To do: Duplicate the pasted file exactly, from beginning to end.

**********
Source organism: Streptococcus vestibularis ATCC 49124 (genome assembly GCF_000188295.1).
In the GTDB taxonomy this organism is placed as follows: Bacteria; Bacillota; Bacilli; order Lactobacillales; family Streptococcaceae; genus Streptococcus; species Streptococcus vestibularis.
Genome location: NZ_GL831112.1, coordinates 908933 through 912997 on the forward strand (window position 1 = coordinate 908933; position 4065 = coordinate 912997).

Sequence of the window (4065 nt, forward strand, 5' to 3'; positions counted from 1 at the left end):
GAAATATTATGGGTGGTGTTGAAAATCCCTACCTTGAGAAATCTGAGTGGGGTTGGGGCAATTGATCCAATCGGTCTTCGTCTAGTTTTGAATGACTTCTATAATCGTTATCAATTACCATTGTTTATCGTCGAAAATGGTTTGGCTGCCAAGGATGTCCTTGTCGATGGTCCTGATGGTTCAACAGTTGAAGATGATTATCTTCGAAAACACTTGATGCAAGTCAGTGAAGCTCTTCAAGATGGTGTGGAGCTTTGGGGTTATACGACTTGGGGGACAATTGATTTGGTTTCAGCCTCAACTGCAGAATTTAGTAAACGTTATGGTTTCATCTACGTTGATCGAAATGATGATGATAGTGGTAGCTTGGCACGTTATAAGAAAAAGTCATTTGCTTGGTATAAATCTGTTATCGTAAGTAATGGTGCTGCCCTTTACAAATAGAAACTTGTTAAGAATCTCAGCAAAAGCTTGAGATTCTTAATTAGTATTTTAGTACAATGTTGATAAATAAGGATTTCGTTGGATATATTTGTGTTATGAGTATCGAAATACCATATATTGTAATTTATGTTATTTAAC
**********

Source organism: Streptococcus vestibularis ATCC 49124 (genome assembly GCF_000188295.1).
In the GTDB taxonomy this organism is placed as follows: Bacteria; Bacillota; Bacilli; order Lactobacillales; family Streptococcaceae; genus Streptococcus; species Streptococcus vestibularis.
Genome location: NZ_GL831112.1, coordinates 908933 through 912997 on the forward strand (window position 1 = coordinate 908933; position 4065 = coordinate 912997).

Sequence of the window (4065 nt, forward strand, 5' to 3'; positions counted from 1 at the left end):
GAAATATTATGGGTGGTGTTGAAAATCCCTACCTTGAGAAATCTGAGTGGGGTTGGGGCAATTGATCCAATCGGTCTTCGTCTAGTTTTGAATGACTTCTATAATCGTTATCAATTACCATTGTTTATCGTCGAAAATGGTTTGGCTGCCAAGGATGTCCTTGTCGATGGTCCTGATGGTTCAACAGTTGAAGATGATTATCTTCGAAAACACTTGATGCAAGTCAGTGAAGCTCTTCAAGATGGTGTGGAGCTTTGGGGTTATACGACTTGGGGGACAATTGATTTGGTTTCAGCCTCAACTGCAGAATTTAGTAAACGTTATGGTTTCATCTACGTTGATCGAAATGATGATGATAGTGGTAGCTTGGCACGTTATAAGAAAAAGTCATTTGCTTGGTATAAATCTGTTATCGTAAGTAATGGTGCTGCCCTTTACAAATAGAAACTTGTTAAGAATCTCAGCAAAAGCTTGAGATTCTTAATTAGTATTTTAGTACAATGTTGATAAATAAGGATTTCGTTGGATATATTTGTGTTATGAGTATCGAAATACCATATATTGTAATTTATGTTATTTAAC